Dirty Horse: Listen but don’t say it out loud

Richard Thomas 

I didn’t get the double entendre to “Dirty Horse” until I went into a music store looking for the CD. As soon as I said the name to the clerk I realized I was saying “dirty whores.” She didn’t bat an eye, probably having heard every depraved band name in the book, but I was mortified. 

Later I asked a feminist friend if the name was offensive to women and she said, “Eh, doesn’t bother me.” Still, if they ever get picked up by a major label, I envision a Fran-Drescher-from-Spinal-Tap executive insisting they change it: “Get out of the ‘60s, we don’t have this mentality anymore.”

None of the lyrics are offensive or even dirty. P.S., the store didn’t have the CD – need to step up your marketing game, Horses – but I found it on Amazon. (It’s also on Spotify and iTunes.) At least the band inspired me to finally figure out streaming (the subject of the second track, “Radio”).

Dirty Horse is another project of Nate Case, also of the countrified (and quieter) Lowland Lakers. Case classifies the Horse as “pontoon rock,” which is “like yacht rock, just on a shittier boat,” he says. 

On one level it does have a bit of the smooth melodiousness of the ‘70s music which, in the 2000s, became branded as yacht rock: Steely Dan, Michael McDonald, Kenny Loggins and Toto. Case’s voice is full and resonant enough to fill a yacht, but if anything he sounds like the late great southerner, Lowell George of Little Feat.

Underlying the smoothness is a punk-metal-rockabilly roughness, provided by the aggressively skilled musicians: Andy Olmstead on guitar, Brian Wells on bass and Rio Daugherty on drums. Olmstead and Case are the songwriting team with the former providing the rough (chords and riffs) and the latter providing the smooth (lyrics and vocal melodies).

The opening track, “Document” (another unfortunate name; I thought it was a generic text file) is poignant for a hard rock song: the narrator has reached the point in a relationship where he has to reveal the less savory aspects (or “documents”) of his personality, though it might chase away the object of his affection: “If you want I will share my debt … If you don’t, ain’t no sweat at all.” He’s probably lying about that last part.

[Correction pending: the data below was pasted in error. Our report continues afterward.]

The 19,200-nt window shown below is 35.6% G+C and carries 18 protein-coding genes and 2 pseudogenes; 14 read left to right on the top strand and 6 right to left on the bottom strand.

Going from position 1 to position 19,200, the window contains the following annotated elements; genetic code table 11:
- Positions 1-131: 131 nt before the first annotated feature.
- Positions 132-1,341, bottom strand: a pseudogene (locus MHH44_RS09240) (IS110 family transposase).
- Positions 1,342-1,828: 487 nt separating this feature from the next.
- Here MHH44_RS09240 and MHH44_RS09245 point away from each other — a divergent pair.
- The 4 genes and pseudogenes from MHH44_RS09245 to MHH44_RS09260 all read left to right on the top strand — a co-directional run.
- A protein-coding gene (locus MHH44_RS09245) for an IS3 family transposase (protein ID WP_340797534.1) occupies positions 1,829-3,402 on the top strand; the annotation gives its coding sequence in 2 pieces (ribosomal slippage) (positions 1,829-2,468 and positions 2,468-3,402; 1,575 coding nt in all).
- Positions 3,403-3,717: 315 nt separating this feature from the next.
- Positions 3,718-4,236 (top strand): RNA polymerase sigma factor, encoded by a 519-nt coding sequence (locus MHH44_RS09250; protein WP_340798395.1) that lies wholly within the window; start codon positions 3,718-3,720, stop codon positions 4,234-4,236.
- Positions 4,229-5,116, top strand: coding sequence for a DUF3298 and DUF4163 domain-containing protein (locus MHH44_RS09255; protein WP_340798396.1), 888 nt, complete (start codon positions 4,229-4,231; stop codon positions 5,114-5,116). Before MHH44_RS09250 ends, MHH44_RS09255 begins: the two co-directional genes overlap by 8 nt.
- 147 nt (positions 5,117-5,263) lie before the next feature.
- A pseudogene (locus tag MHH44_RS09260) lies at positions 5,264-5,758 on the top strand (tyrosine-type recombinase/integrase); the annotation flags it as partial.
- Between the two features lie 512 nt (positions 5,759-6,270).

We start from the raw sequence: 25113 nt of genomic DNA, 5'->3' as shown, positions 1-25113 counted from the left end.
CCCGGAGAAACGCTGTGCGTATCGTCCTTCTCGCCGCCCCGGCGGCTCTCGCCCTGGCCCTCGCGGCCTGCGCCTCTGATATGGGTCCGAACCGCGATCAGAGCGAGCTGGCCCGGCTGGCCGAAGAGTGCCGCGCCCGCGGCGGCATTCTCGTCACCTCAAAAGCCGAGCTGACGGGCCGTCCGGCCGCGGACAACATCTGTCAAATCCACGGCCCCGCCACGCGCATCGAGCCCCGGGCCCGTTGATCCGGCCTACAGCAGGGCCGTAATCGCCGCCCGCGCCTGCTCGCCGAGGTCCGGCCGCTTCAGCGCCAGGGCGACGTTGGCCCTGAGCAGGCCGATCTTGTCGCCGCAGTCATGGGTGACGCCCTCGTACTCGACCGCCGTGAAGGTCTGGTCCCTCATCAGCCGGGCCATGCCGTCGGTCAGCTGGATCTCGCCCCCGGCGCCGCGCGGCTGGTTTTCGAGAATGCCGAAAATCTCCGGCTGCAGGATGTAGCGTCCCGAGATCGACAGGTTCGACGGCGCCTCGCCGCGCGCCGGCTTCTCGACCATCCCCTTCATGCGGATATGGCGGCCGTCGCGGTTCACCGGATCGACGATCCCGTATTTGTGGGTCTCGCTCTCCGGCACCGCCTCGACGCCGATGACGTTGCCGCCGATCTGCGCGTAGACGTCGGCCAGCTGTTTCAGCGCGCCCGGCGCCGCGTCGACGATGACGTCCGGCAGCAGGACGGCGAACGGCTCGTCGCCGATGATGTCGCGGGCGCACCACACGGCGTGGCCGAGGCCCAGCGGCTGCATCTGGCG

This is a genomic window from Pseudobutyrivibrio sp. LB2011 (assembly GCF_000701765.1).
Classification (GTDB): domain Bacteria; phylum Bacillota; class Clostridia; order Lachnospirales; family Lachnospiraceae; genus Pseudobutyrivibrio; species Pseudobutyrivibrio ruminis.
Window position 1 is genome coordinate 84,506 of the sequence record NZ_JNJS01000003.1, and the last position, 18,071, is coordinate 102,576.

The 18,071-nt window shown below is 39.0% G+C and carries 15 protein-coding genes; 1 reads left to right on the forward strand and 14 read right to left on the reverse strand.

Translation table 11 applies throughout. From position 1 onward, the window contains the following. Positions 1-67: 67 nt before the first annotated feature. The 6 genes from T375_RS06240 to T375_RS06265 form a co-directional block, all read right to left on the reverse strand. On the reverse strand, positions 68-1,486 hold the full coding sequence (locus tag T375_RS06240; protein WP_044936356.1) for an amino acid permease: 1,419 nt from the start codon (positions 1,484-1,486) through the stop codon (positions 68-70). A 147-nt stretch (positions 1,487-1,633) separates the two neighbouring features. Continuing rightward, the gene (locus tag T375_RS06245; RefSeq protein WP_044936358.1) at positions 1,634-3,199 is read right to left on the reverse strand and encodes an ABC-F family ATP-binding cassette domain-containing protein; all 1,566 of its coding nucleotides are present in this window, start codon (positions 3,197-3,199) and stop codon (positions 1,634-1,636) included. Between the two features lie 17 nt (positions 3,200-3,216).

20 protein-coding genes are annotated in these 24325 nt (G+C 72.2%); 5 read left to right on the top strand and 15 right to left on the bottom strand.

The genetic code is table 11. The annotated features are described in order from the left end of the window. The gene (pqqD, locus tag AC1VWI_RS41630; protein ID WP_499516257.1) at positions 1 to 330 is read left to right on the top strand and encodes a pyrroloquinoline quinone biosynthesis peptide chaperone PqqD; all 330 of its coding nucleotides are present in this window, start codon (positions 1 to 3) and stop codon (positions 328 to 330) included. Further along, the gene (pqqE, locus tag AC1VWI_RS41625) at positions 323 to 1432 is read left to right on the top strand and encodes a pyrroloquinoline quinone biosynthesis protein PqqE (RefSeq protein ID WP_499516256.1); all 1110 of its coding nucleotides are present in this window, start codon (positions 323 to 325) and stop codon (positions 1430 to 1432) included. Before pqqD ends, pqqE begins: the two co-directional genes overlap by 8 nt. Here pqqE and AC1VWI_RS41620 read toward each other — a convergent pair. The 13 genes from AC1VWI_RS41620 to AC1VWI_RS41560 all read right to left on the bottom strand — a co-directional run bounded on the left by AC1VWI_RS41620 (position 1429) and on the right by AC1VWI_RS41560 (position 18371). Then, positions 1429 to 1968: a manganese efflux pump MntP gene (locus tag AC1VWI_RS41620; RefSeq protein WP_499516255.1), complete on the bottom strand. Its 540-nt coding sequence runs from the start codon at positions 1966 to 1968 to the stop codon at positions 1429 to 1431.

There’s barely a chorus and the second half is an instrumental section that keeps going until it closes the song. There’s no basic AABA format here; the path is more linear, building in intensity. This pattern is also repeated effectively in the sixth track, “Well Nourished,” and the closer, “Monster of a Man.” Most of the songs structurally veer into unexpected directions. My only gripe is they’re all too efficient, clocking in at an average 4-5 minute range. I didn’t want them to end.

“Radio,” the shortest cut (2:51), punches up the speed as if to pack in as much music as possible in the brief time span. “Silverwings” keeps up the speed but as a rockabilly tune. It seems inspired by a uncomfortable flight (“I flew up on silverwings in turbulence, I was checking things that was waking me up from the sleep that I was never bound to get”) to an uncertain future. (“I need to feel what the city has for me with my lonely time, I’ve only just arrived.”) “These Streets” is medium-paced but has a great momentum, aided by stereo that shifts the instruments around. 

The speed picks up again with “Steady Routine,” which is steady only in its relentlessness. The words are odd for a fast song, about someone whose routine is to withdraw from the world and find solace only in sleep. (“I will go with you at midnight, that’s when I will rest my head.”)

The metallic, hypnotic “Beautifully Sequenced” is the heaviest and longest track at over six minutes, and what it lacks in speed it makes up for in power. “I found some peace at heart” is the most-repeated line. No, he hasn’t.

The album peaks with the aforementioned “Monster of a Man.” The subject is sweet, if not of great social and political import: a guy who’s large, ugly and deliriously happy because he’s found love, like an alternate ending to “Bride of Frankenstein.” Or maybe it’s a Sully/Boo thing out of “Monsters Inc.” It’s purposely vague.

The upbeat tone buoys the music which starts pleasantly, almost passable as yacht rock. Then Case hits his stride with gospel-like vocals, raising the song to another level. Then the singing is replaced by a joyful, extended instrumental jam that by the end leaves the listener either suspended in air or an emotional wreck. It’s true. I can’t listen to this song without bawling. (My height? 6’ 6”. Why, what’s your point?)